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Christmas Symbols

Apart from traditions, customs and rituals, there are some of the interesting and enjoyable information on the different icons and symbols that are associated with Christmas. But a number of traditions, now associated so closely with Christmas, actually have their roots in pre-Christian, pagan religious traditions. Given here the symbols of Christmas and their ancient roots.
Bells
Bells remind us of that joyous moment when Jesus Christ was born. Church bells were rung to announce any news or summon people to Church during Prayer time. Even today, Church bells are rung during prayer times and at the eve of Christmas, announcing the commencement of the celebration. Bells happen to be the high priest's garb according to the Jews. Bells remind us that high priest is none but Christ himself.
Wreaths
Wreaths are symbol of hope. Although the world knew about wreaths, it was not until people of Northern Europe started associating it with winter season, that wreaths came to become a Christmas symbol. Northern European's pagan people believed the sun to be like a "wheel" that would roll away from them and then turn to return to them. A country that experienced long winters, wreaths were a symbol of hope. They were made out of wheels and were decorated with lights and greenery. Hence, even after the North Europeans got converted to Christianity, wreaths continued to decorate their homes in the winter seasons. Also, the lights of wreaths symbolize Christ who said "I am the light of the world". The association of wreaths with Christmas happened naturally, but it is still unclear how it came to be associated with the Advent.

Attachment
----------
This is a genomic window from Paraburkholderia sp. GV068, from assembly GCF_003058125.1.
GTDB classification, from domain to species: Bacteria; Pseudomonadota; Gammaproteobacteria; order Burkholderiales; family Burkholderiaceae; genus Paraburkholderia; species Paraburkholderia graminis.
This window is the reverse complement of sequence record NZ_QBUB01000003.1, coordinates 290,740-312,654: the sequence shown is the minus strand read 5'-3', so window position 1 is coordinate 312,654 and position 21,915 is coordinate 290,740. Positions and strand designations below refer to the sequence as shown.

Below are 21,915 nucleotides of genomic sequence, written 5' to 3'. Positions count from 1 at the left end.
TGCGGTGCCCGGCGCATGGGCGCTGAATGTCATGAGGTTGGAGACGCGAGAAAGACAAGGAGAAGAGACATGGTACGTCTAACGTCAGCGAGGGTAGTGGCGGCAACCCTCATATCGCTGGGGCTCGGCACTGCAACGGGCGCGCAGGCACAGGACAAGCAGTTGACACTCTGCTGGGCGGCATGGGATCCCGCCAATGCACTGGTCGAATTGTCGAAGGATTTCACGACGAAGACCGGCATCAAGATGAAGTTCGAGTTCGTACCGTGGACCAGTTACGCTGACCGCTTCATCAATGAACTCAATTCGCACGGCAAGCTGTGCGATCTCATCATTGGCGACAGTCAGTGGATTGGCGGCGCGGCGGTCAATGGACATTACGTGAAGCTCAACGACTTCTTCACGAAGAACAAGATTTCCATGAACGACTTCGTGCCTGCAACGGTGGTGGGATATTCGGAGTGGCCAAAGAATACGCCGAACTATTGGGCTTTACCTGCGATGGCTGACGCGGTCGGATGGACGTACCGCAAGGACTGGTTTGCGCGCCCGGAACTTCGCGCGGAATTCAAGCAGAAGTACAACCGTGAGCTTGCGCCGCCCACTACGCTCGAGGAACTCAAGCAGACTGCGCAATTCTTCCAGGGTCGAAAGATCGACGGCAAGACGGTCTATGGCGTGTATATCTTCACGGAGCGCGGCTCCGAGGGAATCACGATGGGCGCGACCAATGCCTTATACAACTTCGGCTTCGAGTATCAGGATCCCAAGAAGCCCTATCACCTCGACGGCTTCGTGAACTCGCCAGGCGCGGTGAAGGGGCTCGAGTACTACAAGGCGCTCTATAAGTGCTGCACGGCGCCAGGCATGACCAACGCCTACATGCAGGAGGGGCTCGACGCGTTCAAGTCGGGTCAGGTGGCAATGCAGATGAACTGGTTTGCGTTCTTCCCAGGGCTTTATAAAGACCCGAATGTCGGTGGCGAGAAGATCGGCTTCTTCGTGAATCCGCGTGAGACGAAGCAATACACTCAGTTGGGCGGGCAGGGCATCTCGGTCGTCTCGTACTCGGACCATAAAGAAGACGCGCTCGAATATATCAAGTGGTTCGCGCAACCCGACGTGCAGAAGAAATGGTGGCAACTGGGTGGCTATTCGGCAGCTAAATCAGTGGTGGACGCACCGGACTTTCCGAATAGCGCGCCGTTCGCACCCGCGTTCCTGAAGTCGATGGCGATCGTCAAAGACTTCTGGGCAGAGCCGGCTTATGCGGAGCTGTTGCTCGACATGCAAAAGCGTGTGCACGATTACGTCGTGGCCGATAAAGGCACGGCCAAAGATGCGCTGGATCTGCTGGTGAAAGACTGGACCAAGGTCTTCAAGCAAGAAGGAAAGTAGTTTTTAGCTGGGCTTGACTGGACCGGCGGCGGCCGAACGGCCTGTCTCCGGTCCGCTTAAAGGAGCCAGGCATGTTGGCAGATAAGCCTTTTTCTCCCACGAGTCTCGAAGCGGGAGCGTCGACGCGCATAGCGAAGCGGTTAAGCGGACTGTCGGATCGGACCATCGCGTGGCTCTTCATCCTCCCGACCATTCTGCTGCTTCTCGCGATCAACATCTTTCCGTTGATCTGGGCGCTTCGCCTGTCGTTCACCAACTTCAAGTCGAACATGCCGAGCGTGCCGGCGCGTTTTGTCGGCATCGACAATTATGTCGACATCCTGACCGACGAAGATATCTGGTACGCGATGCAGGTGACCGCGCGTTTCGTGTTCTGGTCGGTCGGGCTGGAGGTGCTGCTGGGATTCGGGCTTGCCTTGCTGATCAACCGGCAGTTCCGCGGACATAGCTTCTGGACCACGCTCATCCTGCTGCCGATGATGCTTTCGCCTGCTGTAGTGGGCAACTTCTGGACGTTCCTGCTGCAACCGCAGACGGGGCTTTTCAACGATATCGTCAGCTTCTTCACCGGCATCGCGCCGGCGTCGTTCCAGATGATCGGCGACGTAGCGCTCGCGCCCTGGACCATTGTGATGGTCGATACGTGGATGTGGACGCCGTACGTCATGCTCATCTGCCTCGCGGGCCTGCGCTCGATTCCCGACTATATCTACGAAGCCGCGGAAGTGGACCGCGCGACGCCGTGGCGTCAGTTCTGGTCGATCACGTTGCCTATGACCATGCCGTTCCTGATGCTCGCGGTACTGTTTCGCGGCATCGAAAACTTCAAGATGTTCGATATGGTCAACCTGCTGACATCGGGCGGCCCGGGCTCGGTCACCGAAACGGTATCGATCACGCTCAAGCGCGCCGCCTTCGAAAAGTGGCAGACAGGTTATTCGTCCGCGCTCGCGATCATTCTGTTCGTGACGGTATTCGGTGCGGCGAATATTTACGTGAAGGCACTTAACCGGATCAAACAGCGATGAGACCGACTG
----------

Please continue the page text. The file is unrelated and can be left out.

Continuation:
Lights and Candles
Lights and candles are an integral part of Christmas celebrations. They dispel darkness, welcoming goodness into homes. The advent of Jesus to the world brought new hope. The lights and candles represents this hope of a better tomorrow. Jesus himself is the "light" the world was waiting for. On this day, people decorate their homes with lights and candles, joining the celebration of Christ's birth.
Angels
Angels are the messengers of God. The Bible introduces Angels to us. It was Angel Gabriel who told Mary that she will bear a child and should call him Jesus. It were the angels who were seen singing in the heavens by Shepherds. They told the shepherds about Jesus's birth and where to find him. In the present day, a Christmas tree is incomplete without an angel at the top of the tree.
Christmas Tree
The evergreen Christmas tree symbolizes optimism, happiness and life. In the long winters, these evergreen fir trees brings hopes that spring will be here soon. People believed these trees were magical since they were green and strong even in the toughest winters. Christmas trees came to symbolize "life". The concept of having a Christmas tree indoors was first advocated by Germans in the 16th Century.
Nativities
The Nativity scene is the most loved scene, recounting the humble story of the birth of Jesus to Mary and Joseph in a manger. Often, "three wise men" are a part of the Nativity scene who were guided by the Bethlehem Star. Animals are also part of the Nativity scene since Jesus was born in a manger where there were supposedly various household animals.
Holly